In addition the totalizer 6 includes a light emitting diode 41 whose output light is modulated in accordance with the modulation signal to generate a modulated output signal indicative of the number of vends and the identification of the vending machine.
The modulated light emitted or transmitted from the totalizer device 6 is detected by a probe 49 having an outer shell or casing 49-1 e.g., of plastic and supporting a light detector 51. The probe is moved into proximity e.g., 1/2" from the light source 41 so that a light detector e.g., a photo transistor 51 may intercept the light being transmitted from source 41.
An amplifier 49-2 is provided for developing a signal for providing to readout logic 7 which in turn controls the operation of a printer as will be described. It should be understood that in place of the printer and the readout logic therefore, magnetic recording (e.g., cassette) or other recording techniques may be used.
Reference should now be had to FIG. 2 for a detailed description of the totalizer device according to the invention. The vend signal from a vending machine which is used for counting purposes in this totalizer system is obtained from pin #3 of the connector leading out of the coin mechanism of the vending machine (Model CV224 of CHOICE VEND INC.) which is the pin coupled to the vend relay.
The vend replay indicates that sufficient money has been inserted to obtain a vend, i.e., a product from the vending machine 5. The output signal indicating sufficient money has been inserted is a sine wave 117 volts AC (60 cps). If insufficient money has been inserted the voltage level at pin #3 is zero volts.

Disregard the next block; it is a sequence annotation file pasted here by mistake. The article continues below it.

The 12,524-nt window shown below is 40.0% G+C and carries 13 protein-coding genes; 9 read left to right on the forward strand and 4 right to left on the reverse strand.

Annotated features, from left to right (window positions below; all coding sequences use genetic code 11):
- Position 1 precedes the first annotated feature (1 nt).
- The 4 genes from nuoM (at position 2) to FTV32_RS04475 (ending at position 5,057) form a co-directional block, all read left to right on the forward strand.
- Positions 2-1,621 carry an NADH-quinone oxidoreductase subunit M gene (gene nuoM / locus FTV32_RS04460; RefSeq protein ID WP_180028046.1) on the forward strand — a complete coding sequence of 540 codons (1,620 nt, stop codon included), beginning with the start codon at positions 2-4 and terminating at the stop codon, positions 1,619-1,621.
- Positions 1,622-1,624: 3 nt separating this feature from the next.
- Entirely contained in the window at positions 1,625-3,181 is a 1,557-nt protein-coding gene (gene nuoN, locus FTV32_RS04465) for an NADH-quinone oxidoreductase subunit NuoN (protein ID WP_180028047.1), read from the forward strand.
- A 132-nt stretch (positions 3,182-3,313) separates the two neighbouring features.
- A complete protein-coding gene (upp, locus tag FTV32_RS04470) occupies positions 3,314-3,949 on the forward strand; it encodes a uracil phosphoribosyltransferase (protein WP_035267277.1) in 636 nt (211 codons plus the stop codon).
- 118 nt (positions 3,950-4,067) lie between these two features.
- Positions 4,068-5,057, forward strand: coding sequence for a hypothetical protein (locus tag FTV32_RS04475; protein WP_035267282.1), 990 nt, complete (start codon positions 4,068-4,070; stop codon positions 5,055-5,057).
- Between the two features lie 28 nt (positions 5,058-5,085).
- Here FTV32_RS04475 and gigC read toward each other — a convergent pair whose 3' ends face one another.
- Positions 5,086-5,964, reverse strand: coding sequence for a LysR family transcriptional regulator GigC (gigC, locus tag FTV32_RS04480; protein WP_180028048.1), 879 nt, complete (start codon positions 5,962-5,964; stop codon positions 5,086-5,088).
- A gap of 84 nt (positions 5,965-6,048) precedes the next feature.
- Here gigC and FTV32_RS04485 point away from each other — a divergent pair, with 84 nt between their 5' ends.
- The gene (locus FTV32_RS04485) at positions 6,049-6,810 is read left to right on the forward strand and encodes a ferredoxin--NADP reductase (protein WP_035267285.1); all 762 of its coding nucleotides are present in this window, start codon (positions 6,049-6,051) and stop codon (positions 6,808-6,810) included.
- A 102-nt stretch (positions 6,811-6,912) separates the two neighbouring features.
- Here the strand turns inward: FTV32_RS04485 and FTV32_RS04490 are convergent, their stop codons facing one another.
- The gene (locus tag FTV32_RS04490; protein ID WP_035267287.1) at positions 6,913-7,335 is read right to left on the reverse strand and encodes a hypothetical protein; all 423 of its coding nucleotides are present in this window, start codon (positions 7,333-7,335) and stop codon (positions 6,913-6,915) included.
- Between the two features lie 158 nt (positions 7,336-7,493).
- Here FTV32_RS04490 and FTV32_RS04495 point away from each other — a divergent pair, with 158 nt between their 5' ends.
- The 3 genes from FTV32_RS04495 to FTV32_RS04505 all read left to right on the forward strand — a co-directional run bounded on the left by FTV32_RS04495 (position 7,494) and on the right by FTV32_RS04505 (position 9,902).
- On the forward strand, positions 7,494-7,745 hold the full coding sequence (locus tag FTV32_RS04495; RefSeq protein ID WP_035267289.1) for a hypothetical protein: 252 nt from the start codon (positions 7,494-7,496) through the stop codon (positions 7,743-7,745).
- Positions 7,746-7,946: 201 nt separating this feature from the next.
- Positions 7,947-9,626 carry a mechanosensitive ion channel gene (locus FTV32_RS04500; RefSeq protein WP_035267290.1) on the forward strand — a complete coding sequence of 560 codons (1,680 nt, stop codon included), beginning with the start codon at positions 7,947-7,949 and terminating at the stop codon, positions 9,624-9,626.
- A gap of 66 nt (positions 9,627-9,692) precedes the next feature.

The input signal is divided by resistors 10 and 11 and is current limited by resistor 12 and clamped between 0 and +5 V by diodes 13 and 14. The signal is then fed to an inverter 15 and thence to a 4 bit up BCD (decade) counter e.g., SCL 4518A (SCL indicates manufactured by Solid State Scientific Inc., Montgomeryville, Pa.).
The signal will not reset counter 16 when there is an input vend signal (+117 V) present. With no input signal (OV) present, the counter 16 is continually reset since the level at Reset (R) input is high. Upon the input of R of the counter 16 going low indicating sufficient credit to vend, the counter 16 is no longer reset and is able to count.
The counter begins to count at a 1.25 KHZ rep rate clock signal since this clock signal is coupled to the enabling pin of the counter 16. If the "VEND SIGNAL" is present for at least 6.4 miliseconds, the counter 16 will count up to eight and give high output at Q.sub.4.
Q.sub.4 going high is also fedback to the clock input to prevent it from continuing to count. If the vend signal disappears before 6.4 miliseconds, the counter 16 is reset and no output signal appears at Q.sub.4.
The purpose of the counter 16 is to suppress noise and therefore not to obtain an erroneous count in the presence of a short noise spike.